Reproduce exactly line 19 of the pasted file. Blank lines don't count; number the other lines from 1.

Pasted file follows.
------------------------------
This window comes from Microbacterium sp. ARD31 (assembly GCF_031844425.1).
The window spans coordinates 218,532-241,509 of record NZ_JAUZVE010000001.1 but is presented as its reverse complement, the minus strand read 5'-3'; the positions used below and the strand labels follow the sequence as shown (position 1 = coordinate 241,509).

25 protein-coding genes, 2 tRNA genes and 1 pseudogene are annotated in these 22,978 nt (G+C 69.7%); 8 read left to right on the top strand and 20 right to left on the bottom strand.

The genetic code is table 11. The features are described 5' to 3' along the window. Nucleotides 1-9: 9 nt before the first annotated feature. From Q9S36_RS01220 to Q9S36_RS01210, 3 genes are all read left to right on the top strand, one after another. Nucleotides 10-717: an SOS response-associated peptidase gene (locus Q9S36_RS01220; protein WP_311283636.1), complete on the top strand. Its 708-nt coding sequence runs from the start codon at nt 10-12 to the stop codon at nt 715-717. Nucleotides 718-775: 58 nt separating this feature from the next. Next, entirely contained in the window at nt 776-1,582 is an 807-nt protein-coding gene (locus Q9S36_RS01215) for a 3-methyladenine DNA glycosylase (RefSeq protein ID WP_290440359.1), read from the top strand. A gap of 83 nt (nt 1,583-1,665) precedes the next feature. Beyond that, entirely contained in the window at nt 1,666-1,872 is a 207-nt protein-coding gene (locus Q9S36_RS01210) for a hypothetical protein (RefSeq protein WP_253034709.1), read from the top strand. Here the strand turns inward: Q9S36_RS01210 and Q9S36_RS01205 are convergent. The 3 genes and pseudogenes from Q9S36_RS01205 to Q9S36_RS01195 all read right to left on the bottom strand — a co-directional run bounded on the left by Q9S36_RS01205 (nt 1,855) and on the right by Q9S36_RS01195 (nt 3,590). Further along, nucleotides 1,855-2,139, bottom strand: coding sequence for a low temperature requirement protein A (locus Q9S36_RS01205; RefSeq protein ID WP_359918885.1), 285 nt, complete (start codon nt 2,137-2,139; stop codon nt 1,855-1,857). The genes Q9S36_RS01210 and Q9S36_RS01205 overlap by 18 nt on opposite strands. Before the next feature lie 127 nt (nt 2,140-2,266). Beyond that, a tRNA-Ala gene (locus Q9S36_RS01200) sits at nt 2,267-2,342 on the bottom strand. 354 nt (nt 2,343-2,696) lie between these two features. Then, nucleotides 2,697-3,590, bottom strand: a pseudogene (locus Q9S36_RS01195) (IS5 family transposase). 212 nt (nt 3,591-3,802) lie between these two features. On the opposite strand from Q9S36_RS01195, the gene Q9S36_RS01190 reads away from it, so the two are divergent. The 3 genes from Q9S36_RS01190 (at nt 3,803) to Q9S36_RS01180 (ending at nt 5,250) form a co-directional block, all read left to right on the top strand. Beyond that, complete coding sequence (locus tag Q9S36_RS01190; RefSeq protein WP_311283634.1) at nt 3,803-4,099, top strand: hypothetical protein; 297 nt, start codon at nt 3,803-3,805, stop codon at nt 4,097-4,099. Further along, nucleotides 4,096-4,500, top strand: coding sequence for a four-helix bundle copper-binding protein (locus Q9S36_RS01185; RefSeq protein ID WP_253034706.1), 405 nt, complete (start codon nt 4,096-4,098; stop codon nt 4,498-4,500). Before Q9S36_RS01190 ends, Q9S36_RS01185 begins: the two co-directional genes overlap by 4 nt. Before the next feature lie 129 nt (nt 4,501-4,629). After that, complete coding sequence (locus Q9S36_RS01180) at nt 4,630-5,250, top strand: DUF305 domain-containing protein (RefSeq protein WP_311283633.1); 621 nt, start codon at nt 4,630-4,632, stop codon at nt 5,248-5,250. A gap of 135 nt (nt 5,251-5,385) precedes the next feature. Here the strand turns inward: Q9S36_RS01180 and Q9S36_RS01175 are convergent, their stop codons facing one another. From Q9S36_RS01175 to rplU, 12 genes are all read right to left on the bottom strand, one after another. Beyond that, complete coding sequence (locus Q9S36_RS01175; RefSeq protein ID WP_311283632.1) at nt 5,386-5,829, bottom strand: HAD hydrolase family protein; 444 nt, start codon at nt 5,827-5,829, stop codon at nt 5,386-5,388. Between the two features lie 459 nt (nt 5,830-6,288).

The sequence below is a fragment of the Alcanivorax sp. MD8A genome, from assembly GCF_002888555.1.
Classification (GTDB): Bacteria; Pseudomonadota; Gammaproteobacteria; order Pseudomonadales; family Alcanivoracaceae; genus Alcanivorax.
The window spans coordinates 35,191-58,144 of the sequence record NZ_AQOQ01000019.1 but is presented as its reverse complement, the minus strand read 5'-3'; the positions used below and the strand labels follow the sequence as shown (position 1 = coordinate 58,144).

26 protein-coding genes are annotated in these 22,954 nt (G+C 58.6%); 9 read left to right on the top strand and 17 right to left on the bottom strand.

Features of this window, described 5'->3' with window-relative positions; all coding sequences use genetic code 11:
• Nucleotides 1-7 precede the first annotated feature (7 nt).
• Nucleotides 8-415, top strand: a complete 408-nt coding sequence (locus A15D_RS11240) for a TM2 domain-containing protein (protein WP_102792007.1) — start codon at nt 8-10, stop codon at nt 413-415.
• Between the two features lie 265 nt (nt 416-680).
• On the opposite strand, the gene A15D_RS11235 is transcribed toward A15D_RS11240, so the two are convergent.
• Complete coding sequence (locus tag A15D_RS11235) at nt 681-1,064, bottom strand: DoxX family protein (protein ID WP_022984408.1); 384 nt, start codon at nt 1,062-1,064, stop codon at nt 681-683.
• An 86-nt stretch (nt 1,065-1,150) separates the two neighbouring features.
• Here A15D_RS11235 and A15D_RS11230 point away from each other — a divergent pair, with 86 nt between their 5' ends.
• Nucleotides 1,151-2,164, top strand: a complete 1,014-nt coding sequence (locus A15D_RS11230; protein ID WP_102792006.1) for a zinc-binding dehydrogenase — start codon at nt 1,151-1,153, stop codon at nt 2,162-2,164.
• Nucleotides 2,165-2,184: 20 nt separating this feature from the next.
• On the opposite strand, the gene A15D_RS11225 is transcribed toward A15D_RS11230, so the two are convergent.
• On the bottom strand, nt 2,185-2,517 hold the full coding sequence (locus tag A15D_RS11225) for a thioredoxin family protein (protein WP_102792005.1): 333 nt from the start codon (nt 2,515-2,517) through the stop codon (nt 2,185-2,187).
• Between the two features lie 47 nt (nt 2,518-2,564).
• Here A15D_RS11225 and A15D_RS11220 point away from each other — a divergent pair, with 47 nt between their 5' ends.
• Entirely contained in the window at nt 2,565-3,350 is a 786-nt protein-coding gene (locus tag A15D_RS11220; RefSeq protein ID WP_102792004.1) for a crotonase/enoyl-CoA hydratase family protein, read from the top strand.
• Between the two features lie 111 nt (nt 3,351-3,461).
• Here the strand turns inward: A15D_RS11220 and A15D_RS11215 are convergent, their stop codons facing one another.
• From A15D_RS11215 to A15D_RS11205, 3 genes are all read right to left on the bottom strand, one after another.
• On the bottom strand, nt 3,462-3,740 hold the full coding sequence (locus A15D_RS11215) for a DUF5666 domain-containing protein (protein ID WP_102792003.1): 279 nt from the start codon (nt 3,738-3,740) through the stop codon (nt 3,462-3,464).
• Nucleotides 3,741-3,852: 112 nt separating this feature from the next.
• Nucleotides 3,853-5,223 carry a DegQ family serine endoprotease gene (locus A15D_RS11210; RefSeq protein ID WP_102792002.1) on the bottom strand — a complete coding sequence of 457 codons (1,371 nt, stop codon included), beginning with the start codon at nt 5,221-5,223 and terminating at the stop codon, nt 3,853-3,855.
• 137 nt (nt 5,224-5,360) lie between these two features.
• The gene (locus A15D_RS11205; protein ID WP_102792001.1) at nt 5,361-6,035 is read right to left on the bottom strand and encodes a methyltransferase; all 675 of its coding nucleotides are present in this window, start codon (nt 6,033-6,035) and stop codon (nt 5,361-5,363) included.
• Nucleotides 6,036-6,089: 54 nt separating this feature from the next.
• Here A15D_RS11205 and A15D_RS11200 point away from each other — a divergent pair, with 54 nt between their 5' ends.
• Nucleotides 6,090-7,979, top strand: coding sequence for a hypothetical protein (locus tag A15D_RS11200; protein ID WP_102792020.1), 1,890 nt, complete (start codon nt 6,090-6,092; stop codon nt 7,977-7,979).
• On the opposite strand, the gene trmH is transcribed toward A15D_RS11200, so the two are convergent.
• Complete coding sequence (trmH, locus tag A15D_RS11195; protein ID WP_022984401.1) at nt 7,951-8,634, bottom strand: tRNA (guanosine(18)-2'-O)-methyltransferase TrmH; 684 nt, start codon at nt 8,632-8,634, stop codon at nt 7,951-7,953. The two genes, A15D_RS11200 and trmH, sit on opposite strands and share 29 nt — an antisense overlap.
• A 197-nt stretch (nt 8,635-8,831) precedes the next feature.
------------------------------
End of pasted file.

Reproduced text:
• On the opposite strand, the gene A15D_RS11225 is transcribed toward A15D_RS11230, so the two are convergent.